According to Mavic, the Deemax Belt can carry a lot more than most minimalist race belts that fit under a jersey. Supposedly, it can take a pump and a spare inner tube at the same time. In practice, however, you should resist the temptation to follow the manufacturer’s suggestions.
Initially, the Deemax Belt makes a high-quality impression and looks pretty elegant when it sticks out from under the jersey. On the outside, Mavic’s racing belt gives you direct access to a zipped, albeit small, phone compartment and one smaller open pocket each side of it.
The interior is accessed via a full-length zipper. While this has two sliders, you’ll have to decide for one or the other if you want to get to your stuff quickly. Once the pack’s open, the first thing that catches your eye is the poor processing of the upper edge. There are five more small mesh pockets at the front and three rubber straps at the rear. That’s exactly where the alluring message invites you to store a pump and an inner tube which made us a bit sceptical.
Unfortunately, the initial impression proves correct. Neither with a pump, nor with an inner tube – and certainly not with both – can the Deemax Belt provide a half decent wearing comfort. With the chunky inner tube, the thin race belt becomes a bulky lump of a monster, with the horizontal, stiff shape of the pump pressing hard against the back. Not cool! Which is a shame, because the concept of the other two Mavic models works extremely well.
If you only use the mobile phone compartment and strategically place your minitool, CO2 cartridge and other small items around your hips, the Mavic Deemax Belt is comfortable and unobtrusive. With its soft and slender construction and the rubber straps on the left end, the Deemax Belt scores good points and fits snug around the hips. The other end of the belt is way too long, but can be cut to length if needed. In terms of stability, however, Mavic’s compact race pack struggles to keep up with its direct competitors, the Dakine Stealth and EVOC RACE BELT.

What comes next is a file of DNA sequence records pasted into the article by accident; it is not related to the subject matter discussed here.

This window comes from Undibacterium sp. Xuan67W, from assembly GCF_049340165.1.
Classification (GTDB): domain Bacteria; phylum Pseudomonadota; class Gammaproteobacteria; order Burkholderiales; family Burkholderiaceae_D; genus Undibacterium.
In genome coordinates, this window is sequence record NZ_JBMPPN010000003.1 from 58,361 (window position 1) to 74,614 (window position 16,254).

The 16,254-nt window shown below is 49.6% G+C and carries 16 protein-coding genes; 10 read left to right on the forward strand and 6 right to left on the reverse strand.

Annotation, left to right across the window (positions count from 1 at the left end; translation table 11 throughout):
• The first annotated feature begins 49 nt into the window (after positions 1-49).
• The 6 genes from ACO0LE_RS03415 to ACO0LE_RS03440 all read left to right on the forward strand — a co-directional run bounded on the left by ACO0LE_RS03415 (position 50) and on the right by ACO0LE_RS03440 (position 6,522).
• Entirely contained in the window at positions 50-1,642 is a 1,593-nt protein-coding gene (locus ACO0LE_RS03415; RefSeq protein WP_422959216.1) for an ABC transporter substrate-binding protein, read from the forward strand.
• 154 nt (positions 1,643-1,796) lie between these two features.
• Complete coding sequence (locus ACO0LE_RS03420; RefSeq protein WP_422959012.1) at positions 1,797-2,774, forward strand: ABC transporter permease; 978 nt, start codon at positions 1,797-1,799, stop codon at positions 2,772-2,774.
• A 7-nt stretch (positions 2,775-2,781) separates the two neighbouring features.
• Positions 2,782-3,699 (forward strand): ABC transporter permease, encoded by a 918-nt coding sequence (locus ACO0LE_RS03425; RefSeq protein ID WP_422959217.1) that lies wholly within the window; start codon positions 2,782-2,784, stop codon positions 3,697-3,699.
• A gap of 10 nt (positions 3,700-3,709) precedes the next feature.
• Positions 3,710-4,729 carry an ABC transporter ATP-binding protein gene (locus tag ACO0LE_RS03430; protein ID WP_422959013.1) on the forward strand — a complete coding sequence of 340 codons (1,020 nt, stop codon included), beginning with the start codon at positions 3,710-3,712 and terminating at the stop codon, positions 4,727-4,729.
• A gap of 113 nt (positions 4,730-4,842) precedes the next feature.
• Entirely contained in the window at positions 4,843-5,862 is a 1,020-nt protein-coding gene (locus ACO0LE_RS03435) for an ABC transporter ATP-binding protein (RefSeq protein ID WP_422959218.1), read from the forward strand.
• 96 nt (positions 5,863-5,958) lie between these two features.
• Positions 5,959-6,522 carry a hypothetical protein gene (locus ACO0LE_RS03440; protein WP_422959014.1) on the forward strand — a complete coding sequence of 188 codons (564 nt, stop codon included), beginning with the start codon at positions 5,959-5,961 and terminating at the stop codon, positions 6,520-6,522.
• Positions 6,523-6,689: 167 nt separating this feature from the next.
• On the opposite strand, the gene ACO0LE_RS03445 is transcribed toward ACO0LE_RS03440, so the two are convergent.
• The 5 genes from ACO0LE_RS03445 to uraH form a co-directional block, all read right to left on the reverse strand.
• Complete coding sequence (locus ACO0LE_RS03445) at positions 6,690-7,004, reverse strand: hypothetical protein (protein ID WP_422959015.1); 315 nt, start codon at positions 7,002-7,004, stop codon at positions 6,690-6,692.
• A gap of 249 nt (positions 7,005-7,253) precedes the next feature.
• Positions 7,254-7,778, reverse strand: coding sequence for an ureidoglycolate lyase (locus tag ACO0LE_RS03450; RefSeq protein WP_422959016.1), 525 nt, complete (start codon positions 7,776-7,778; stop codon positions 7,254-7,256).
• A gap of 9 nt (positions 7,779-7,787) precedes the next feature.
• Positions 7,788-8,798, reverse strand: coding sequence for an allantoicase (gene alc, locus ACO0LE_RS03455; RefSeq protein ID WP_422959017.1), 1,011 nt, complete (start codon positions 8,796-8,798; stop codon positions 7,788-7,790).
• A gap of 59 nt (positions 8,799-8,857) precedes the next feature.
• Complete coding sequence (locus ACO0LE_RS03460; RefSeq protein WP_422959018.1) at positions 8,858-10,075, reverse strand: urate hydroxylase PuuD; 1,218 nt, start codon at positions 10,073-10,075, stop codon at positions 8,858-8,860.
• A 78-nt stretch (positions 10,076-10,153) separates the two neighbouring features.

The Mavic Deemax Belt is a race pack for minimalists. Because you should never fill it up too much, even if the many compartments tempt you to do so. Because if you use it as suggested, the Deemax Belt offers minimal comfort. Carrying an inner tube or even a pump as advertised is not an option. If you’re using the hip belt just for your mobile phone, minitool and CO2 cartridge, this is a slim, unobtrusive, albeit pricey, option.
- Variety of compartments
- Comfortable and unobtrusive when loaded lightly
- Overloads quickly and becomes uncomfortable
- Less stable than the competition
- Bad workmanship in places
For more information head to mavic.com
The test field
Click here for an overview of the best MTB hip pack in test
All hip packs in review: Bedrock Bags Greysill Hip Pack (Click for review) | Bontrager Rapid Pack (Click for review) | CamelBak Podium Flow (Click for review) | CamelBak Repack LR 4 (Click for review) | Dakine Hot Laps 5L (Click for review) | Dakine Hot Laps 2L (Click for review) | Dakine Hot Laps Stealth (Click for review) | Deuter Pulse 3 (Click for review) | Deuter Pulse 2 (Click for review) | EVOC HIP PACK PRO 3l (Click for review) | EVOC HIP PACK RACE 3l (Click for review) | EVOC HIP POUCH 1l (Click for review) | EVOC RACE BELT (Click for review) | High Above Cascadia (Click for review) | High Above Lookout (Click for review) | High Above Das Radpack (Click for review) | ION Hipbag Traze 3 (Click for review) | Leatt Hydration Core 2.0 (Click for review) | Mavic XA 3L Belt (Click for review) | Mavic Crossride Belt (Click for review) | Mavic Deemax Belt | Race Face Rip Strip (Click for review) | SOURCE Hipster 1.5L (Click for review) | SOURCE Hipster Ultra 5L (Click for review)
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Words: Photos: Andreas Maschke, Christoph Bayer